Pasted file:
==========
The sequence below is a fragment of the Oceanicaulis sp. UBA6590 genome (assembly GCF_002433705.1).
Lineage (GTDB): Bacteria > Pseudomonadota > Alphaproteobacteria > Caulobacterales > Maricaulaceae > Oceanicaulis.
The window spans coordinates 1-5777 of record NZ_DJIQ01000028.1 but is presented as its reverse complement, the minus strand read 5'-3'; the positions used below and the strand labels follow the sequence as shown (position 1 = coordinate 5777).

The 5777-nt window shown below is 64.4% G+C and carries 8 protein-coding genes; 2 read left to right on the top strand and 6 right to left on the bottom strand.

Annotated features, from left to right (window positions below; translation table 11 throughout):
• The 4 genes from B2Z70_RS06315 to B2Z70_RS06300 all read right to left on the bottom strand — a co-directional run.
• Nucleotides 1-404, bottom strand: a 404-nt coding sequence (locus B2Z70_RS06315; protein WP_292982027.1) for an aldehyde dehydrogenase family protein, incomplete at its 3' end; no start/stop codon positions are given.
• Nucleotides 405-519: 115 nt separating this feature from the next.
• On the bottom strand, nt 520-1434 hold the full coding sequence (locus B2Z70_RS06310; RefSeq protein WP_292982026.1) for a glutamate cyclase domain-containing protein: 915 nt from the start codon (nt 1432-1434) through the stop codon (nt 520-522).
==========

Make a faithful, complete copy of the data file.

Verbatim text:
The sequence below is a fragment of the Oceanicaulis sp. UBA6590 genome (assembly GCF_002433705.1).
Lineage (GTDB): Bacteria > Pseudomonadota > Alphaproteobacteria > Caulobacterales > Maricaulaceae > Oceanicaulis.
The window spans coordinates 1-5777 of record NZ_DJIQ01000028.1 but is presented as its reverse complement, the minus strand read 5'-3'; the positions used below and the strand labels follow the sequence as shown (position 1 = coordinate 5777).

The 5777-nt window shown below is 64.4% G+C and carries 8 protein-coding genes; 2 read left to right on the top strand and 6 right to left on the bottom strand.

Annotated features, from left to right (window positions below; translation table 11 throughout):
• The 4 genes from B2Z70_RS06315 to B2Z70_RS06300 all read right to left on the bottom strand — a co-directional run.
• Nucleotides 1-404, bottom strand: a 404-nt coding sequence (locus B2Z70_RS06315; protein WP_292982027.1) for an aldehyde dehydrogenase family protein, incomplete at its 3' end; no start/stop codon positions are given.
• Nucleotides 405-519: 115 nt separating this feature from the next.
• On the bottom strand, nt 520-1434 hold the full coding sequence (locus B2Z70_RS06310; RefSeq protein WP_292982026.1) for a glutamate cyclase domain-containing protein: 915 nt from the start codon (nt 1432-1434) through the stop codon (nt 520-522).